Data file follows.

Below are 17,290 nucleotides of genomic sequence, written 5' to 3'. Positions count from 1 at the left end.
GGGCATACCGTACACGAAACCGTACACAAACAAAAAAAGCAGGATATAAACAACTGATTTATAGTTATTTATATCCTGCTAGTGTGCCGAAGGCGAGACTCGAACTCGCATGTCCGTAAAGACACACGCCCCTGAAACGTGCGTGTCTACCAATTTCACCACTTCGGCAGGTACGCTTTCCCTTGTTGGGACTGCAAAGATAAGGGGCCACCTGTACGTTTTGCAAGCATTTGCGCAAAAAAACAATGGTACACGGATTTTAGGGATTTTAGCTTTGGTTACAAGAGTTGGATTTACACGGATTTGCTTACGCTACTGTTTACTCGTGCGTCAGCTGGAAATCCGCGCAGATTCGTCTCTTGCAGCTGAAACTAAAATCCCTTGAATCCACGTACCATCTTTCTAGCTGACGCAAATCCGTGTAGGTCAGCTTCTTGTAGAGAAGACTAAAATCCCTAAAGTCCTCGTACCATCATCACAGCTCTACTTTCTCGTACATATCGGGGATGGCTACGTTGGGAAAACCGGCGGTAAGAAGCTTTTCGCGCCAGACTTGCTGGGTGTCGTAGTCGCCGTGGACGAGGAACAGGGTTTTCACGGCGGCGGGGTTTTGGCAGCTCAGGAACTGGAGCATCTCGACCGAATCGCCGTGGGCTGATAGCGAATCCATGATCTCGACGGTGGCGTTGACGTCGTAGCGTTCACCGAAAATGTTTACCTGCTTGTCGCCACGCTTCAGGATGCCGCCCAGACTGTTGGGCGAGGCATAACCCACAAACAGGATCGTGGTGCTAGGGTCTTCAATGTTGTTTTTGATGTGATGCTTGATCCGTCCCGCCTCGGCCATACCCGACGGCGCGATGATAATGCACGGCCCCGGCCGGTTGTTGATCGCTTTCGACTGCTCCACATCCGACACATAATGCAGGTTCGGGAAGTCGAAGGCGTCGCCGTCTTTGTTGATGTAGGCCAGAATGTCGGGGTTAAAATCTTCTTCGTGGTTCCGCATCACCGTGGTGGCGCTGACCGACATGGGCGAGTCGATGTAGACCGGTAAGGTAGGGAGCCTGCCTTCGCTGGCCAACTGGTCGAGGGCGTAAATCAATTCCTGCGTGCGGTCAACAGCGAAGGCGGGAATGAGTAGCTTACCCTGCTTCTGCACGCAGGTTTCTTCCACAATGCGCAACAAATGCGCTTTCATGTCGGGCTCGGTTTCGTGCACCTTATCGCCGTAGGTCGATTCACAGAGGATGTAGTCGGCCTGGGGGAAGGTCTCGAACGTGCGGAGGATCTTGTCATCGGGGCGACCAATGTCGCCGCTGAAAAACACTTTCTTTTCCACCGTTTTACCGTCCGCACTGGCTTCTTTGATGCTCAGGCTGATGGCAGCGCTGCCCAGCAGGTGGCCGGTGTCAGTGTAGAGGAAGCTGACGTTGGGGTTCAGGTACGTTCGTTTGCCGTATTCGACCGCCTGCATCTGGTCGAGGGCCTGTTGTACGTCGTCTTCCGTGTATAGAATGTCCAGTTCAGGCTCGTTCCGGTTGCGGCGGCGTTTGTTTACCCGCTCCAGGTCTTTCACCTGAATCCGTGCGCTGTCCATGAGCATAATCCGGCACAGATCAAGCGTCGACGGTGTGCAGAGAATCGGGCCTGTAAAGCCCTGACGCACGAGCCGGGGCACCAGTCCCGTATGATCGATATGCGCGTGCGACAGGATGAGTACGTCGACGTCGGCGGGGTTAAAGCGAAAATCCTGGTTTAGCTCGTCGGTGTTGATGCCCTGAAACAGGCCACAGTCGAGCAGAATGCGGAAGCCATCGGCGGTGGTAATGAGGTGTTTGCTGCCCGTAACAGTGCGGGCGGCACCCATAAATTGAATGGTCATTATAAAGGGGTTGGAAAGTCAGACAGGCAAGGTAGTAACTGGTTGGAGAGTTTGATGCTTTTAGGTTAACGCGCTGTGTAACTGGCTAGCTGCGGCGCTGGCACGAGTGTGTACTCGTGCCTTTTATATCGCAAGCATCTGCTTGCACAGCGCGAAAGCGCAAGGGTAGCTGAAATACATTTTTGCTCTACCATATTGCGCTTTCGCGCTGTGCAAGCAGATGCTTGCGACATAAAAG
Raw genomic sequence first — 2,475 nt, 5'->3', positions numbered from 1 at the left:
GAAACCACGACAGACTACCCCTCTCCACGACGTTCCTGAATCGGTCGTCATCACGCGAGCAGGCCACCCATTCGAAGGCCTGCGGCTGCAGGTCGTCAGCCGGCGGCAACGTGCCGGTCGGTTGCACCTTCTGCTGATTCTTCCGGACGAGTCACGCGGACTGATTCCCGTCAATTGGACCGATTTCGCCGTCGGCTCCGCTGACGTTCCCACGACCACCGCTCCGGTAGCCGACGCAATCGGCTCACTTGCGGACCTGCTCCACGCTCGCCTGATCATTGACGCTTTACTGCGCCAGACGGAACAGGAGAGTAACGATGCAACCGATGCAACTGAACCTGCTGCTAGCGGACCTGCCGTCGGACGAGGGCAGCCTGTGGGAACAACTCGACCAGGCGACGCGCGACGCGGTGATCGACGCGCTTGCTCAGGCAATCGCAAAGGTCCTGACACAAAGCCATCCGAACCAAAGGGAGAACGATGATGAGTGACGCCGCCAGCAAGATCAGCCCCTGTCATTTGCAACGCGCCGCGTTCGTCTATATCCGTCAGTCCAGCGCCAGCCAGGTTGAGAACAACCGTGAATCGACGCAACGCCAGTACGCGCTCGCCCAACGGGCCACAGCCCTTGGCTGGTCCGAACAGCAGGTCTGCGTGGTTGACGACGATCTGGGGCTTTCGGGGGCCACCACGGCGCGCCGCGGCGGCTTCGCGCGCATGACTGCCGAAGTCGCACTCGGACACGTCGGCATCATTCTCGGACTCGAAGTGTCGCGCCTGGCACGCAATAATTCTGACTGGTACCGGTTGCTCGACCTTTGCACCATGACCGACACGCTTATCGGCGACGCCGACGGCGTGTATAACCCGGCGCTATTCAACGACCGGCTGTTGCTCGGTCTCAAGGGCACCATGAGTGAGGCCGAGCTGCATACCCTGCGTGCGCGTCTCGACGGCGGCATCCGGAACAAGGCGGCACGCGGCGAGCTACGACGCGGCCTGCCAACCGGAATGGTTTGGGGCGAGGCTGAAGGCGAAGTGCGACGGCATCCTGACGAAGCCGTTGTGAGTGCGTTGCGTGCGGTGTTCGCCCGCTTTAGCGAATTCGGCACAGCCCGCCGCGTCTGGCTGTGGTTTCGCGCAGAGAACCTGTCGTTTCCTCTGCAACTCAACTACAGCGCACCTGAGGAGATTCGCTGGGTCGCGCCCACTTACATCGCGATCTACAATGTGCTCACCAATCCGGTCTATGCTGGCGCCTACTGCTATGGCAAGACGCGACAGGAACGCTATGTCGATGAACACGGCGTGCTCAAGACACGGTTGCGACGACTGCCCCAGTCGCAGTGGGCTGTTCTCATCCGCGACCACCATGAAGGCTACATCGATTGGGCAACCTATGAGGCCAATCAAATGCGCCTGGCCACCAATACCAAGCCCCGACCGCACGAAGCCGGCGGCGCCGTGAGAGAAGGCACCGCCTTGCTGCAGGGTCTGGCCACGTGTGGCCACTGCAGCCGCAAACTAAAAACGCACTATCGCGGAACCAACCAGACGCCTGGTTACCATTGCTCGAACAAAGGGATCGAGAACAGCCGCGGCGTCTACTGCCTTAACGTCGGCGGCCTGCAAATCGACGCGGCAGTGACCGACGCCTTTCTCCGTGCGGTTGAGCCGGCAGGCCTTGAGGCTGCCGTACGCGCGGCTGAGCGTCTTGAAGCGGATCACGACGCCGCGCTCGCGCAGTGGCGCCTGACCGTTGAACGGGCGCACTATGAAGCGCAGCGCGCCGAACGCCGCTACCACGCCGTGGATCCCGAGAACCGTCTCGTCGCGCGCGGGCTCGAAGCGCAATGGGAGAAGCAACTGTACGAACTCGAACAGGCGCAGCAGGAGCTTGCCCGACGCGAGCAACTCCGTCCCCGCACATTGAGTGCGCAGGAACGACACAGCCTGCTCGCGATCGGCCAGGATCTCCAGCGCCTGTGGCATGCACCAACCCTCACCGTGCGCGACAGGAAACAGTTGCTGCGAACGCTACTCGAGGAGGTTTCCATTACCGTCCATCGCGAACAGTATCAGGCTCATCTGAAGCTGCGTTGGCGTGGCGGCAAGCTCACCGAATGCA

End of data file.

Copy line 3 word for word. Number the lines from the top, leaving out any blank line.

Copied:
Raw genomic sequence first — 2,475 nt, 5'->3', positions numbered from 1 at the left: